Borrowed from French penchant, present participle of pencher (“to tilt, to lean”), from Middle French, from Old French pengier (“to tilt, be out of line”), from Vulgar Latin *pendicāre, a derivative of Latin pendere (“to hang”).
- (UK) IPA(key): /ˈpɒnʃɒn/, [ˈpɑ̃ʃɑ̃]
Audio (Southern England) (file)
- (US) IPA(key): /ˈpɛnt͡ʃənt/
- Rhymes: -ɒnʃɒn, -ɛntʃənt
- Taste, liking, or inclination (for).
- He has a penchant for fine wine.
- 1834, L[etitia] E[lizabeth] L[andon], chapter XXII, in Francesca Carrara. […], volume I, London: Richard Bentley, […], (successor to Henry Colburn), →OCLC, page 264:
- Marie even then began the course which, in after-years, secured her so vast an influence in the court,—alternately taking up and laying down her claim to the youthful monarch's penchant; administering to his amusement, and ready to encourage his passing fancies.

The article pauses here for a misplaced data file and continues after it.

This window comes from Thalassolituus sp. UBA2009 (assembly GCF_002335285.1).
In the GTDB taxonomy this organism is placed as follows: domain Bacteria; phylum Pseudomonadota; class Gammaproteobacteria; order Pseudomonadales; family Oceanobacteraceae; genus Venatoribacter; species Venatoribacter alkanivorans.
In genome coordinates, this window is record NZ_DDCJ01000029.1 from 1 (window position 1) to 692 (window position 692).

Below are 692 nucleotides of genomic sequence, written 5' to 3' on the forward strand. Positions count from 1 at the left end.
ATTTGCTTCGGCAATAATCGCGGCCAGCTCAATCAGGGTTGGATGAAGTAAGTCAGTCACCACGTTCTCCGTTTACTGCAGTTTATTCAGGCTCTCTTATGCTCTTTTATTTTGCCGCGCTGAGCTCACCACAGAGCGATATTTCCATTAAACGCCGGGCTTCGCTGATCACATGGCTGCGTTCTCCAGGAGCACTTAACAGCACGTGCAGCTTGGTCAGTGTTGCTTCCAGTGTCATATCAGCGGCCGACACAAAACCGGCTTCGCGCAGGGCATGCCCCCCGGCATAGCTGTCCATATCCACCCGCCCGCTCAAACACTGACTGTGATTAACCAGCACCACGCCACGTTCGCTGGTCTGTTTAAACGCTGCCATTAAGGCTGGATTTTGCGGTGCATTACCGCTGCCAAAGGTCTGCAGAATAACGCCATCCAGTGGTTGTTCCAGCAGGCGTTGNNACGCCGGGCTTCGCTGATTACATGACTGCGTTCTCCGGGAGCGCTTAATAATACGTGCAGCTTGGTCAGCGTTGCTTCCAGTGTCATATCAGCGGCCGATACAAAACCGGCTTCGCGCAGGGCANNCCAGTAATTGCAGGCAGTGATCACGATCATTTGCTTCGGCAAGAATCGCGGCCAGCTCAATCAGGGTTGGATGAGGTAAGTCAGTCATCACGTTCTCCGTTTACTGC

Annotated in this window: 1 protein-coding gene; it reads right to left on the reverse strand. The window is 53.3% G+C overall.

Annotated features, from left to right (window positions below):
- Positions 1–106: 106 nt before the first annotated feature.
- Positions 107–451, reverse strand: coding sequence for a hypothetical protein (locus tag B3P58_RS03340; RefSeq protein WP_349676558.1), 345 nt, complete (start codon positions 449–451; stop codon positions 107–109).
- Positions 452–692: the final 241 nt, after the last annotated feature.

- 1960 October, “New reading on railways”, in Trains Illustrated, page 640:
- THE LONDON & NORTH WESTERN RAILWAY. By O. S. Nock. Ian Allan. 30s.
[...] One scarcely imagined, for example, that the great steel works at Crewe owed its existence to Sir Richard Moon's penchant for the principle of "Do it yourself", a principle born of a methodical, economical and far-seeing mind.
- 2019, Idles, "Never Fight a Man With a Perm", Joy as an Act of Resistance.
- I said I've got a penchant for smokes and kicking douches in the mouth / Sadly for you my last cigarette's gone out
- 2021 September 22, Stephen Roberts, “The writings on the wall...”, in RAIL, number 940, page 74:
- Just like Marple, there's a plaque at the London terminus [Paddington] commemorating a fictional character - a polite, friendly little bear from darkest Peru who has a penchant for marmalade sarnies.
- (card games, uncountable) A card game resembling bezique.
- (card games) In the game of penchant, any queen and jack of different suits held at the same time.
Related terms edit
penchant m (plural penchants)